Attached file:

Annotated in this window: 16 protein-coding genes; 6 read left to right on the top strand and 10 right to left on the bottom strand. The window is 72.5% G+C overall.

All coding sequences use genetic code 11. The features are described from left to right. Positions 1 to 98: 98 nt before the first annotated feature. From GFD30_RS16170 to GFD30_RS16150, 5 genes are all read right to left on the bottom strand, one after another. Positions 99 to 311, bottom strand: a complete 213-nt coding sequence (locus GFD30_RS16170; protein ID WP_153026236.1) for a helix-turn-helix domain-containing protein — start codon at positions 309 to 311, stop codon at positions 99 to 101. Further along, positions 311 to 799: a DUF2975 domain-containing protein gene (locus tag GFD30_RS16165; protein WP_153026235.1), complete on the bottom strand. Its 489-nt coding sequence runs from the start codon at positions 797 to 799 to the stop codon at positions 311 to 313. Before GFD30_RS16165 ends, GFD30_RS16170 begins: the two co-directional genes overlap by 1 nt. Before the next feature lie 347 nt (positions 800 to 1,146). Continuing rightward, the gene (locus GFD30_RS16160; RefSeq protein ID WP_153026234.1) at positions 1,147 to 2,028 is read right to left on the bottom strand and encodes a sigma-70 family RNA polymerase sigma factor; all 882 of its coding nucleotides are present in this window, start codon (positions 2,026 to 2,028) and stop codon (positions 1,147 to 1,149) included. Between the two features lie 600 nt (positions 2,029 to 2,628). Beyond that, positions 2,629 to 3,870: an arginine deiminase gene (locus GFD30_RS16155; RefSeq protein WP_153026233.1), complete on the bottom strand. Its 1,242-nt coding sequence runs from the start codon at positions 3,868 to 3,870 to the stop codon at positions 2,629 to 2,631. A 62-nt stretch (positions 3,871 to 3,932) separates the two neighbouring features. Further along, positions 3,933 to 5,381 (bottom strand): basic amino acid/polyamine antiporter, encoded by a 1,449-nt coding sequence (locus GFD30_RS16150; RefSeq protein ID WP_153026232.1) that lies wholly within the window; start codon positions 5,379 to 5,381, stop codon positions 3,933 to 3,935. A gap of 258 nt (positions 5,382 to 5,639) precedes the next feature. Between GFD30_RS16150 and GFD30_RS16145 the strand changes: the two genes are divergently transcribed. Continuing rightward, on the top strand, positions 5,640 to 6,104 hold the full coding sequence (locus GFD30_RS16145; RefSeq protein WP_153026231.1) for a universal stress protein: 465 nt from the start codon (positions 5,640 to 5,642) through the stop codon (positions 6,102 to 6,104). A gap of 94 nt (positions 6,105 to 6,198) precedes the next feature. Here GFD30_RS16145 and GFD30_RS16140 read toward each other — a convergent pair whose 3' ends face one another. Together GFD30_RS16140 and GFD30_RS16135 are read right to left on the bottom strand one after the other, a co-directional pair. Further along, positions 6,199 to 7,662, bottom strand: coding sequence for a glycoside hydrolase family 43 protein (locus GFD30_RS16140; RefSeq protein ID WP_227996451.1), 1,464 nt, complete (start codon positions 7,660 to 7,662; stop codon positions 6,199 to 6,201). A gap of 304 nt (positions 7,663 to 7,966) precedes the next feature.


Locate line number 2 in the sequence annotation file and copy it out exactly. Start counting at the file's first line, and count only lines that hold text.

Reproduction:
All coding sequences use genetic code 11. The features are described from left to right. Positions 1 to 98: 98 nt before the first annotated feature. From GFD30_RS16170 to GFD30_RS16150, 5 genes are all read right to left on the bottom strand, one after another. Positions 99 to 311, bottom strand: a complete 213-nt coding sequence (locus GFD30_RS16170; protein ID WP_153026236.1) for a helix-turn-helix domain-containing protein — start codon at positions 309 to 311, stop codon at positions 99 to 101. Further along, positions 311 to 799: a DUF2975 domain-containing protein gene (locus tag GFD30_RS16165; protein WP_153026235.1), complete on the bottom strand. Its 489-nt coding sequence runs from the start codon at positions 797 to 799 to the stop codon at positions 311 to 313. Before GFD30_RS16165 ends, GFD30_RS16170 begins: the two co-directional genes overlap by 1 nt. Before the next feature lie 347 nt (positions 800 to 1,146). Continuing rightward, the gene (locus GFD30_RS16160; RefSeq protein ID WP_153026234.1) at positions 1,147 to 2,028 is read right to left on the bottom strand and encodes a sigma-70 family RNA polymerase sigma factor; all 882 of its coding nucleotides are present in this window, start codon (positions 2,026 to 2,028) and stop codon (positions 1,147 to 1,149) included. Between the two features lie 600 nt (positions 2,029 to 2,628). Beyond that, positions 2,629 to 3,870: an arginine deiminase gene (locus GFD30_RS16155; RefSeq protein WP_153026233.1), complete on the bottom strand. Its 1,242-nt coding sequence runs from the start codon at positions 3,868 to 3,870 to the stop codon at positions 2,629 to 2,631. A 62-nt stretch (positions 3,871 to 3,932) separates the two neighbouring features. Further along, positions 3,933 to 5,381 (bottom strand): basic amino acid/polyamine antiporter, encoded by a 1,449-nt coding sequence (locus GFD30_RS16150; RefSeq protein ID WP_153026232.1) that lies wholly within the window; start codon positions 5,379 to 5,381, stop codon positions 3,933 to 3,935. A gap of 258 nt (positions 5,382 to 5,639) precedes the next feature. Between GFD30_RS16150 and GFD30_RS16145 the strand changes: the two genes are divergently transcribed. Continuing rightward, on the top strand, positions 5,640 to 6,104 hold the full coding sequence (locus GFD30_RS16145; RefSeq protein WP_153026231.1) for a universal stress protein: 465 nt from the start codon (positions 5,640 to 5,642) through the stop codon (positions 6,102 to 6,104). A gap of 94 nt (positions 6,105 to 6,198) precedes the next feature. Here GFD30_RS16145 and GFD30_RS16140 read toward each other — a convergent pair whose 3' ends face one another. Together GFD30_RS16140 and GFD30_RS16135 are read right to left on the bottom strand one after the other, a co-directional pair. Further along, positions 6,199 to 7,662, bottom strand: coding sequence for a glycoside hydrolase family 43 protein (locus GFD30_RS16140; RefSeq protein ID WP_227996451.1), 1,464 nt, complete (start codon positions 7,660 to 7,662; stop codon positions 6,199 to 6,201). A gap of 304 nt (positions 7,663 to 7,966) precedes the next feature.